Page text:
When the moon was new and the sun young
of silver and gold the gods sung:
in the green grass they silver spilled,
and the white waters they with gold filled.
Ere the pit was dug or Hell yawned,
ere dwarf was bred or dragon spawned,
there were Elves of old, and strong spells
under green hills in hollow dells
they sang as they wrought many fair things,
and the bright crowns of the Elf-kings.
But their doom fell, and their song waned,
by iron hewn and by steel chained.
Greed that sang not, nor with mouth smiled,
in dark holes their wealth piled,
graven silver and carven gold:
over Elvenhome the shadow rolled.
There was an old dwarf in a dark cave,
to silver and gold his fingers clave;
with hammer and tongs and anvil-stone
he worked his hands to the hard bone.
and coins he made, and strings of rings,
and thought to buy the power of kings.
But his eyes grew dim and his ears dull
and the skin yellow on his old skull;
through his bony claw with a pale sheen
the stony jewels slipped unseen.
No feet he heard, though the earth quaked.
when the young dragon his thirst slaked.
and the stream smoked at his dark door.
The flames hissed on the dank floor,
and he died alone in the red fire;
his bones were ashes in the hot mire.
There was an old dragon under grey stone;
his red eyes blinked as he lay alone.
His joy was dead and his youth spent,
he was knobbed and wrinkled, and his limbs bent
in the long years to his gold chained;
in his heart’s furnace the fire waned.
To his belly’s slime gems stuck thick,
silver and gold he would snuff and lick:
he knew the place of the least ring
beneath the shadow of his black wing.
Of thieves he thought on his hard bed,
and dreamed that on their flesh he fed,
their bones crushed, and their blood drank:
his ears drooped and his breath sank.
Mail-rings rang. He heard them not.
A voice echoed in his deep grot:
a young warrior with a bright sword
called him forth to defend his hoard.
His teeth were knives, and of horn his hide,
but iron tore him, and his flame died.
There was an old king on a high throne:
his white beard lay on knees of bone;
his mouth savoured neither meat nor drink,
nor his ears song; he could only think
of his huge chest with carven lid
where pale gems and gold lay hid
in secret treasury in the dark ground;
its strong doors were iron-bound.
The swords of his thanes were dull with rust,
his glory fallen, his rule unjust,
his halls hollow, and his bowers cold,
but king he was of elvish gold.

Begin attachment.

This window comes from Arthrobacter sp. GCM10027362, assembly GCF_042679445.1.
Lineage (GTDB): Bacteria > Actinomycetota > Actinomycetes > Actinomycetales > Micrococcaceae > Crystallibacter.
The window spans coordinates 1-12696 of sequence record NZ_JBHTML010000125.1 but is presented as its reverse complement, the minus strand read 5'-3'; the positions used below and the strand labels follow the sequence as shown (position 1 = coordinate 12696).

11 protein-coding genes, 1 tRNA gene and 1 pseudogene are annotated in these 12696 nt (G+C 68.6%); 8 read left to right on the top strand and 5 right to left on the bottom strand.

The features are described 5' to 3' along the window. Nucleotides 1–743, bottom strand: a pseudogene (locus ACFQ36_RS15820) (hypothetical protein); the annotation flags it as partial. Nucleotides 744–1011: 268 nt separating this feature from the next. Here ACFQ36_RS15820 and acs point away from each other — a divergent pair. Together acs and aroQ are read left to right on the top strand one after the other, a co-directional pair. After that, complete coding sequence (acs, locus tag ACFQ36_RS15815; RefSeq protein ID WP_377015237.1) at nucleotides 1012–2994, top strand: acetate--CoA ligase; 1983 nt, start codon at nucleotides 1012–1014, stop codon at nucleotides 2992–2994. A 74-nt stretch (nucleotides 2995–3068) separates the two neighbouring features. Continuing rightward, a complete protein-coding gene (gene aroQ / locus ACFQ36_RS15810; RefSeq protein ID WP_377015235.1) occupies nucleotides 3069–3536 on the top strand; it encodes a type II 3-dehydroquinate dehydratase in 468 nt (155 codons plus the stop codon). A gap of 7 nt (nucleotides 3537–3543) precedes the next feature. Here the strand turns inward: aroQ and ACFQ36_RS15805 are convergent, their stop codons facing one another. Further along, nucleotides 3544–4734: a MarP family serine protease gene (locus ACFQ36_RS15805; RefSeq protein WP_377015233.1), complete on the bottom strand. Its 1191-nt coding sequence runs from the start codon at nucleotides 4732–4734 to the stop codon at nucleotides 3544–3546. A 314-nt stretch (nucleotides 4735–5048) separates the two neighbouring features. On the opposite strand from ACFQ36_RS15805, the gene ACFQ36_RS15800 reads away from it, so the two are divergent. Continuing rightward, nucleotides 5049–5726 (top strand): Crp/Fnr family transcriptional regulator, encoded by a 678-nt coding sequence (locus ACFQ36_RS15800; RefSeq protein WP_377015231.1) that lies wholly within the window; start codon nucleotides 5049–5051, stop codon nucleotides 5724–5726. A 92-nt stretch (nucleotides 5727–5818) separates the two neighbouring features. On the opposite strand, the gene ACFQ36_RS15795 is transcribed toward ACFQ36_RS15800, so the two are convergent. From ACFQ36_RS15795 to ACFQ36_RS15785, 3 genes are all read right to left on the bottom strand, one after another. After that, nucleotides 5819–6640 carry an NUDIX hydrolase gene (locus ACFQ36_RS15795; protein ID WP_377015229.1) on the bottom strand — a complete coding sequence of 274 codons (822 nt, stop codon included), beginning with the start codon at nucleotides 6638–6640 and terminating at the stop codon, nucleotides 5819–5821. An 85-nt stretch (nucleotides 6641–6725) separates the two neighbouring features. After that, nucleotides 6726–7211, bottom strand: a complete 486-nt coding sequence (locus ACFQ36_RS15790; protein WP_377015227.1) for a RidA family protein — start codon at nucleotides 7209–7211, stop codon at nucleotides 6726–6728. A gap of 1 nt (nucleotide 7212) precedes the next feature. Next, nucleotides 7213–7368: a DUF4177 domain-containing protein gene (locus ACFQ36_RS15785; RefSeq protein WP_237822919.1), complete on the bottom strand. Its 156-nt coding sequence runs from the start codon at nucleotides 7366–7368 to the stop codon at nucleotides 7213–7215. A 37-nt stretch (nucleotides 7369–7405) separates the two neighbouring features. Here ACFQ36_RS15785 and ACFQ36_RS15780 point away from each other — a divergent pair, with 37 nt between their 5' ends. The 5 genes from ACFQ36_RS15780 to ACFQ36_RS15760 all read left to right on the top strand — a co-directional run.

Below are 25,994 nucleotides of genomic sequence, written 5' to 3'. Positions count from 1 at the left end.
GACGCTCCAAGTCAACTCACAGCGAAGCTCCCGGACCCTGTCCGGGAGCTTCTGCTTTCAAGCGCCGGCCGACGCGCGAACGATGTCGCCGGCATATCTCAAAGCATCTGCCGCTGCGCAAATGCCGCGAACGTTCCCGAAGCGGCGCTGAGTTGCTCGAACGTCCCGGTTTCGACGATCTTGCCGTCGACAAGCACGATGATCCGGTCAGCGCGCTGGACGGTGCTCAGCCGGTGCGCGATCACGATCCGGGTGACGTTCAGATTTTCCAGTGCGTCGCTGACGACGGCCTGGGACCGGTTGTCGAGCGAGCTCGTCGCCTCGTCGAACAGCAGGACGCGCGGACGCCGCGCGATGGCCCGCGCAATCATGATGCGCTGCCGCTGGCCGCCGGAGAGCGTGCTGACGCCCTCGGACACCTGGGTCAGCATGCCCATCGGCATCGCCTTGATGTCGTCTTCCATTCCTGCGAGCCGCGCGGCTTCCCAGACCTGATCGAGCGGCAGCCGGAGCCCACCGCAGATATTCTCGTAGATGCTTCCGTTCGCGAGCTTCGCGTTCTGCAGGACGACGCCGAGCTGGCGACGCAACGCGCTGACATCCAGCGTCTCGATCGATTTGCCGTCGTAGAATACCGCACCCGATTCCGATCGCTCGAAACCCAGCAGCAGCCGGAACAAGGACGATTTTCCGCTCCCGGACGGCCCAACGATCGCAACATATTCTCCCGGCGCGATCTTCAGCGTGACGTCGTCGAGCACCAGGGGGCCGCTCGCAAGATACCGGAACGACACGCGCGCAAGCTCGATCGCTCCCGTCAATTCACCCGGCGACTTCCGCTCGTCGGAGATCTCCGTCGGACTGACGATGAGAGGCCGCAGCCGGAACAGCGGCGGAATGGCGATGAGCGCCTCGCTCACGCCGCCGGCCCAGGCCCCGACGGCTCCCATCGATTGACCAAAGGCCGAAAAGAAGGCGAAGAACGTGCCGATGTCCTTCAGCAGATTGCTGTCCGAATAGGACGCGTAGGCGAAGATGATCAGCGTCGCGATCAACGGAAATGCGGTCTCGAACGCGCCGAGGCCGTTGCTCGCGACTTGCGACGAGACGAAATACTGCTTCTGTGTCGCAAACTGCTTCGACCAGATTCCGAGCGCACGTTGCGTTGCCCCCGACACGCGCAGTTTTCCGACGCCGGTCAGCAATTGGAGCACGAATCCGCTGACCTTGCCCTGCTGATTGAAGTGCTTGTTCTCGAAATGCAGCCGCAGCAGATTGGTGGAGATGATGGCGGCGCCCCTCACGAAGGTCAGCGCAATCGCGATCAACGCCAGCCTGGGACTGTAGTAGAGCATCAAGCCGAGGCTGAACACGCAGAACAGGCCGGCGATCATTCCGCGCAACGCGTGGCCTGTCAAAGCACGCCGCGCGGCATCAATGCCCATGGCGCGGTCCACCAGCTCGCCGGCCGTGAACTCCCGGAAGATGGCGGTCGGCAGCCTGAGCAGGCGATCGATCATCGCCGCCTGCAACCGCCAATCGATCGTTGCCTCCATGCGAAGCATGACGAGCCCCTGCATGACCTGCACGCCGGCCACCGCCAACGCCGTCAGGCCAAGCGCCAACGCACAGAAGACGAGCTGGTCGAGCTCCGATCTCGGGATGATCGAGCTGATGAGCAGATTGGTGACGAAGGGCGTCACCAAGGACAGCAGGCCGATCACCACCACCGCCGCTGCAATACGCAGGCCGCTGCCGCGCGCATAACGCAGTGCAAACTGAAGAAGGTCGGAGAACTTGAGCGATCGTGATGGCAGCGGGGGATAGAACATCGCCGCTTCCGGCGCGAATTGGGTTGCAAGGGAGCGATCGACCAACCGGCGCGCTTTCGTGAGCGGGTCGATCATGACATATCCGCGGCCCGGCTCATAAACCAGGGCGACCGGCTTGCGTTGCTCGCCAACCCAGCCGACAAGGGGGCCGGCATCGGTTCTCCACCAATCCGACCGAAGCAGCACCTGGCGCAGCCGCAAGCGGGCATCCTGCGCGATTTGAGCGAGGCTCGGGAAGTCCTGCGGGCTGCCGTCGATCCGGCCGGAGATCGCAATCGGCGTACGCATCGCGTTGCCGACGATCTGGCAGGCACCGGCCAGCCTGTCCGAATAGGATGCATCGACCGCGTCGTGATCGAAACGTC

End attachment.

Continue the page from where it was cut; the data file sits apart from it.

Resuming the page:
He heard not the horns in the mountain-pass,
he smelt not the blood on the trodden grass,
but his halls were burned, his kingdom lost;
in a cold pit his bones were tossed.
There is an old hoard in a dark rock,
forgotten behind doors none can unlock;
that grim gate no man can pass.
On the mound grows the green grass;
there sheep feed and the larks soar,
and the wind blows from the sea-shore.
The old hoard the Night shall keep,
while earth waits and the Elves sleep.
J.R.R. Tolkien, 1970
In 1923 Tolkien published a poem called IUMONNA GOLD GALDE BEWUNDEN, the first version of what was to become in 1970 THE HOARD. The first title is better, though, for it means ‘the gold of ancient men, wound round with magic’, it is line 3052 of BEOWULF, and it points to a notorious difficulty in that poem over the hero’s motives. When he went to fight HIS dragon he appeared to do so for the best of reasons, i.e. to protect his people. On the other hand he also showed a keen interest in the treasure, which the dragon was only trying to guard, having been provoked by the theft of a cup by a passing runaway (or ‘burglar’). At one point indeed (…) the poet seems to say that there was a curse on the gold, so that the man who plundered it ‘should be guilty of sin, be shut up in devil’s haunts, bound in hell-bands and tormented grievously.’ (…) Maybe the dragon-curse is (…) avarice. So Tolkien suggested in the 1923 poem, tracing in successive stanzas the transmission of a treasure from elf to dwarf to dragon to hero and ending with the picture of an old and miserly king overthrown by his rivals and leaving his gold to oblivion. All the characters in it are the same: they begin with vitality, mirth and courage, they end in age, wealth and squalor. Their decline is caused by gold. Could their progress also be a kind of analogue of human history, beginning in heroic endeavor and ending in ‘commercialism’, ‘materialism’, ‘industrialism’, that whole series of distinctive modern concepts which nevertheless centre if not on gold, on that ‘idolatry of artefacts’, which C.S Lewis called, in evident agreement with Tolkien, the ‘great corporate sin of our own civilization’?
~ Tom Shippey: The Road to Middle Earth: The Bewilderment of Smaug.